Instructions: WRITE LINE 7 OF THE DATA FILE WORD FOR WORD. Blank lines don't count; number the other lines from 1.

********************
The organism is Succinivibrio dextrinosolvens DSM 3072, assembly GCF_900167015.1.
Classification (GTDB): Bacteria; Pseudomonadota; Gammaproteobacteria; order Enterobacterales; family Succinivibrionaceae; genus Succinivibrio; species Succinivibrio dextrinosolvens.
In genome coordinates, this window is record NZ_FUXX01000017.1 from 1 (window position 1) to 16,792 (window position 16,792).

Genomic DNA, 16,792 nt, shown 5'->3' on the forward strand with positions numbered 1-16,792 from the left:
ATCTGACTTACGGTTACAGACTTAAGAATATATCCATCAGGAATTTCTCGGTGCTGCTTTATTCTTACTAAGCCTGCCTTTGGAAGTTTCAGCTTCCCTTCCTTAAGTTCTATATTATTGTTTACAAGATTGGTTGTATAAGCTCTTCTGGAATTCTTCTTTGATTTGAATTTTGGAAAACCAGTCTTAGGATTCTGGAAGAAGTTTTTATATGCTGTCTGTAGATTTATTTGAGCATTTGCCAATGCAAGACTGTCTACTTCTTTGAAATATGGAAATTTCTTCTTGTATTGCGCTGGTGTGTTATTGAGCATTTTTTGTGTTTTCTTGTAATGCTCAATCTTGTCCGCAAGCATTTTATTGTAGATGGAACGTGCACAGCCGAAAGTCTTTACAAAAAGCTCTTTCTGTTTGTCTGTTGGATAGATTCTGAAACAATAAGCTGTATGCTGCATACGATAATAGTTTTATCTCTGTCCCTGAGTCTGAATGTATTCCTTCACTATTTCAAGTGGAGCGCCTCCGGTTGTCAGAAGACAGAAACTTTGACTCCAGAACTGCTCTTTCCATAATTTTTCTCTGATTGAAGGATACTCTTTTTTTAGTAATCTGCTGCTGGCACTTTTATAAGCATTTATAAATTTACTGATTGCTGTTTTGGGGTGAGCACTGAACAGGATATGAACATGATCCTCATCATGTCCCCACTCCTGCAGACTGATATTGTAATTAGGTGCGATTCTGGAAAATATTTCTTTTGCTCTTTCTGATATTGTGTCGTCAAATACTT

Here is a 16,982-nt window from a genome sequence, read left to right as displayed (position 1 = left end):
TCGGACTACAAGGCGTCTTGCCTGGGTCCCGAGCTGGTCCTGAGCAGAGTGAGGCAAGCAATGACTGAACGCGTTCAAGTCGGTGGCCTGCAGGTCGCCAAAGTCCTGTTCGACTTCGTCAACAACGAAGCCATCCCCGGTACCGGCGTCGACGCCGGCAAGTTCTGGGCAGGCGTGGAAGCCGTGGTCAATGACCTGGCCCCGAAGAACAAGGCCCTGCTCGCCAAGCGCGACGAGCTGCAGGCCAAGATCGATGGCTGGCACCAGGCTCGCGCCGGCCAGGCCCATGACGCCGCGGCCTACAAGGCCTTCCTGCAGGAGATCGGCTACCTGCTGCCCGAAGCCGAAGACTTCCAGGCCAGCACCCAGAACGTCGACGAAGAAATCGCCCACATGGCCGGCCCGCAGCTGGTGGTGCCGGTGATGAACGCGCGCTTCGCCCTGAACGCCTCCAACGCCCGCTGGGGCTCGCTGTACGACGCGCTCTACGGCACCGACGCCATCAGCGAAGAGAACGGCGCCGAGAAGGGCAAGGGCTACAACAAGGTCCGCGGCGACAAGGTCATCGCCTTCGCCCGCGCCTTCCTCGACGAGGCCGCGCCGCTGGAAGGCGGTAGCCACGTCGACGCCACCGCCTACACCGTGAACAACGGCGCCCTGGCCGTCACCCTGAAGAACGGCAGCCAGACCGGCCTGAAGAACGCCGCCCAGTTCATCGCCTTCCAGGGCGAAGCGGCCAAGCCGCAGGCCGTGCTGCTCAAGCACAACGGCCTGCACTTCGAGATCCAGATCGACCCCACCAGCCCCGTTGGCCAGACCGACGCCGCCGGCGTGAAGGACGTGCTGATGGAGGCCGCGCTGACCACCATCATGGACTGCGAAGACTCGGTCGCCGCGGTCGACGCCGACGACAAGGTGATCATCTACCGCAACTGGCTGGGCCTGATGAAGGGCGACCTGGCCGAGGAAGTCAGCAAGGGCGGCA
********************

TCGGACTACAAGGCGTCTTGCCTGGGTCCCGAGCTGGTCCTGAGCAGAGTGAGGCAAGCAATGACTGAACGCGTTCAAGTCGGTGGCCTGCAGGTCGCCAAAGTCCTGTTCGACTTCGTCAACAACGAAGCCATCCCCGGTACCGGCGTCGACGCCGGCAAGTTCTGGGCAGGCGTGGAAGCCGTGGTCAATGACCTGGCCCCGAAGAACAAGGCCCTGCTCGCCAAGCGCGACGAGCTGCAGGCCAAGATCGATGGCTGGCACCAGGCTCGCGCCGGCCAGGCCCATGACGCCGCGGCCTACAAGGCCTTCCTGCAGGAGATCGGCTACCTGCTGCCCGAAGCCGAAGACTTCCAGGCCAGCACCCAGAACGTCGACGAAGAAATCGCCCACATGGCCGGCCCGCAGCTGGTGGTGCCGGTGATGAACGCGCGCTTCGCCCTGAACGCCTCCAACGCCCGCTGGGGCTCGCTGTACGACGCGCTCTACGGCACCGACGCCATCAGCGAAGAGAACGGCGCCGAGAAGGGCAAGGGCTACAACAAGGTCCGCGGCGACAAGGTCATCGCCTTCGCCCGCGCCTTCCTCGACGAGGCCGCGCCGCTGGAAGGCGGTAGCCACGTCGACGCCACCGCCTACACCGTGAACAACGGCGCCCTGGCCGTCACCCTGAAGAACGGCAGCCAGACCGGCCTGAAGAACGCCGCCCAGTTCATCGCCTTCCAGGGCGAAGCGGCCAAGCCGCAGGCCGTGCTGCTCAAGCACAACGGCCTGCACTTCGAGATCCAGATCGACCCCACCAGCCCCGTTGGCCAGACCGACGCCGCCGGCGTGAAGGACGTGCTGATGGAGGCCGCGCTGACCACCATCATGGACTGCGAAGACTCGGTCGCCGCGGTCGACGCCGACGACAAGGTGATCATCTACCGCAACTGGCTGGGCCTGATGAAGGGCGACCTGGCCGAGGAAGTCAGCAAGGGCGGCA